Tour de France: How professional cycling teams eat and cook on the road

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Not so long ago, the professional cycling world’s approach to fuelling was remarkably basic.

Options for riders barely extended beyond a monotonous menu of pasta, rice or whatever fare that night’s hotel kitchen decided to serve up.

These days, it is an entirely different prospect, with vast sums spent on custom-built food trucks, personalised nutrition apps and meticulously planned meal regimes all in the name of performance enhancement.

For the nutritionists and chefs tasked with providing sustenance to power their team’s riders over 2,170 miles in the coming weeks there are principally two dilemmas: what food to prepare and how to do so in an ever-changing environment.

The answers are gleaned from a year-round process that begins in December during pre-season training.

While the riders are honing their bodies, ready for the multitude of races ahead, the number-crunchers eagerly gather data to better understand their nutritional needs.

“We know their individual bodies, their metabolism, how many calories they burn when resting and exactly what they will do in training, the intensity, how long and how many calories they will burn,” says Visma-Lease a Bike head of nutrition Martijn Redegeld.

“Heart rate plays a role. We have that after each training ride. And at certain points in the season we test lactate measurements and breathing measurements in the lab to develop a good profile of each rider.”

As one of three teams – alongside UAE Team Emirates and Ineos Grenadiers – whose budget tends to dwarf all others, Visma-Lease a Bike has strived to place itself at the forefront of nutritional advancement.

Partnerships with universities aim to ensure they are firmly aware of developments within the field “to keep that competitive edge over other teams”, says Redegeld.

With riders burning an average of 6,000 calories per day during the Tour (around three times more than a resting adult), Visma-Lease a Bike have even begun using artificial intelligence to help determine precisely how much – and what type of – food each individual cyclist should consume.

Personalisation has become increasingly paramount, with the team developing its own app,, external where various algorithms are used to generate individualised nutrition plans.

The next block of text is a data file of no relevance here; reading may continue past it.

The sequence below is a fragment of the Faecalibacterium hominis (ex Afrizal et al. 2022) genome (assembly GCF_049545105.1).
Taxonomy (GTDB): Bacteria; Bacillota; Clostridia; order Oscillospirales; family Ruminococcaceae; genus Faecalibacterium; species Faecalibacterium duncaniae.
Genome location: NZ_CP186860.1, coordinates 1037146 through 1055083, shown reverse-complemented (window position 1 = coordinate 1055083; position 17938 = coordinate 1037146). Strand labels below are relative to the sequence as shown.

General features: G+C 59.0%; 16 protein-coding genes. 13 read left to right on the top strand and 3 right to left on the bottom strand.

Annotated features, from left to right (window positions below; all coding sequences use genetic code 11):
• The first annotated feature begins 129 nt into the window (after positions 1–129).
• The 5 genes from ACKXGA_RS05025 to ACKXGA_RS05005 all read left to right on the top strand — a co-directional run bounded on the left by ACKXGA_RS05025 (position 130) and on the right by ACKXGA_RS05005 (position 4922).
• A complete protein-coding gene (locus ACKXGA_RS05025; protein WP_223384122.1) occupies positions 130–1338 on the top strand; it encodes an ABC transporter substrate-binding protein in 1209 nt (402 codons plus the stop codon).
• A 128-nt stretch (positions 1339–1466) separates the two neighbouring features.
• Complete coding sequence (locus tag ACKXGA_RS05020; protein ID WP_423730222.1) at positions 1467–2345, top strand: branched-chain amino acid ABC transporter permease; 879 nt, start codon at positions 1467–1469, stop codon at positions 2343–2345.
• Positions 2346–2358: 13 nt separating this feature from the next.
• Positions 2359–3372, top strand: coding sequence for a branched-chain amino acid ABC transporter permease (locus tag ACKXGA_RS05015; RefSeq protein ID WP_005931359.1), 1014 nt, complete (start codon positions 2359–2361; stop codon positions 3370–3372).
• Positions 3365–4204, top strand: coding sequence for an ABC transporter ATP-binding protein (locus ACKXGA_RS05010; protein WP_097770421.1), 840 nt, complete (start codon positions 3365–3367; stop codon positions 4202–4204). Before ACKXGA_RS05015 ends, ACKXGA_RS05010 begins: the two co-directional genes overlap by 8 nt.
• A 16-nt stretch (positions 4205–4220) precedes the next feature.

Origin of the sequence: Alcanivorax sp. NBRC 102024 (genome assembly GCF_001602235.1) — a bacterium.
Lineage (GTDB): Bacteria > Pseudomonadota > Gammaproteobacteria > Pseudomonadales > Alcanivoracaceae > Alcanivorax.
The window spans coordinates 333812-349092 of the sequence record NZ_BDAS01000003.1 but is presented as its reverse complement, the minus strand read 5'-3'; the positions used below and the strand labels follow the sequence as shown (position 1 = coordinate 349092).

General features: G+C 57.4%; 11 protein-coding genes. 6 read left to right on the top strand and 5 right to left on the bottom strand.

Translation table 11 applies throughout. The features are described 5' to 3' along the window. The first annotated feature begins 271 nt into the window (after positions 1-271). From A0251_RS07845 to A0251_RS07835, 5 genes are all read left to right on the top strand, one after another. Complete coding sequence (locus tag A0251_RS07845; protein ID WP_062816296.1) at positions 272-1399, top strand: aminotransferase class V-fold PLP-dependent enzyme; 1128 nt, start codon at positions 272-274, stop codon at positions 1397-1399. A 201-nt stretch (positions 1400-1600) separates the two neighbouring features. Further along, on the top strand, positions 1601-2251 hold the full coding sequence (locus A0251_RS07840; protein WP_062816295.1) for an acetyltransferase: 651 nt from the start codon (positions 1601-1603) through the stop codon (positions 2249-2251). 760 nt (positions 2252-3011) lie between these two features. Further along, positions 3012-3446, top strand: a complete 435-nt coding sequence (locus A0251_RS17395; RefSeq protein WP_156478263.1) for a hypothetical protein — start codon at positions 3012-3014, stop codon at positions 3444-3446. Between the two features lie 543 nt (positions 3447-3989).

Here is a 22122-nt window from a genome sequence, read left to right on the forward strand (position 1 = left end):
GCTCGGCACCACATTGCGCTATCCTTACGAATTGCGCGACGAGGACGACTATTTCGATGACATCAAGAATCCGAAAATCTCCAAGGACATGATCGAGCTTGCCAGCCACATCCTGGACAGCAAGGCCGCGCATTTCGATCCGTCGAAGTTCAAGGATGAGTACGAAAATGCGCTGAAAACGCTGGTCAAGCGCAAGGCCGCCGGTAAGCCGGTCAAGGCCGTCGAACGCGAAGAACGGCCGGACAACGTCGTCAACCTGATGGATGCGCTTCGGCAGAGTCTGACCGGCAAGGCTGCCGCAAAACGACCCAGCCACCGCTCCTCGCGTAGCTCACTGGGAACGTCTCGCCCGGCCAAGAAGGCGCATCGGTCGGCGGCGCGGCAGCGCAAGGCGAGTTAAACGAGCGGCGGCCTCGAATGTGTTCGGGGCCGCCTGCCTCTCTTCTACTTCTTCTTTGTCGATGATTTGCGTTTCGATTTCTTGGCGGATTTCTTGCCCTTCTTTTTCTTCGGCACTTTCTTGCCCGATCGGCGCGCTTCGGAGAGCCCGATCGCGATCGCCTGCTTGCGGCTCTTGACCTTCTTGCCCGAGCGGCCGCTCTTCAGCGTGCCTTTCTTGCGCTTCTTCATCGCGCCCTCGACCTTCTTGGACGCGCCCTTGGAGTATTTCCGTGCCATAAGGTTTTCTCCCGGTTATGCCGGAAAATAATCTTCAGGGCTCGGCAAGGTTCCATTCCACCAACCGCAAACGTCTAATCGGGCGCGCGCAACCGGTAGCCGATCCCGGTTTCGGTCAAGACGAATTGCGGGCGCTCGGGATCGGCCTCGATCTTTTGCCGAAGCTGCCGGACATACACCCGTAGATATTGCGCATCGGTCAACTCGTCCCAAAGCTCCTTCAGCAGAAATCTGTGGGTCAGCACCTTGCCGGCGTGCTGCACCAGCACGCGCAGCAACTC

When a rider comes back from a day on the bike, they simply open the app and are told exactly how many grams of each nutritional component (carbohydrates, proteins, fats etc) to put on their plate. No brain power is wasted beyond using the ubiquitous buffet table weighing scales.

While the methods used to generate precise nutritional needs vary between teams, all of them work to a broad five-meal daily plan of breakfast, pre-race snack, on-bike fuelling, recovery meal and dinner.

The core feeding principles remain the same across the peloton, although they are tweaked depending on the upcoming day’s requirements and whether the rider in question is a climber or a sprinter, a domestique or a general classification contender.

Carbohydrates – usually in the form of rice or pasta – serve as the petrol, necessitating painfully high consumption levels.

Proteins – predominantly fish or chicken – are always unprocessed and fibre is kept low to minimise gut irritation and aid digestion, with fruit and vegetables often consumed in juice form.

Vegetarians tend to supplement themselves with protein shakes, in addition to plant-based proteins like tofu and seitan.

Riders might be allowed more vegetables and fibrous foods before flatter race days, when the body will be better equipped to break them down, while red meats are saved as a treat the evening before rest days.

On-bike fuelling comes courtesy of roadside soigneurs who load up musette bags with a variety of high-carbohydrate forms that can be selected or discarded based on personal preference.

Energy bars, gels, drinks and gummies provide quick hits on tough days, while more traditional food sources include wet rice cakes, brioches, jam sandwiches, flapjacks, sweet breads and cakes for easier days.

The required quantities are unenviably vast. Each rider consumes close to 1.5kg of rice or pasta every day and in the region of 120g of carbohydrates per hour when on the bike – the equivalent carbohydrate content of five hourly bananas.

One EF rider once went through four tubs of maple syrup during the three-week race.

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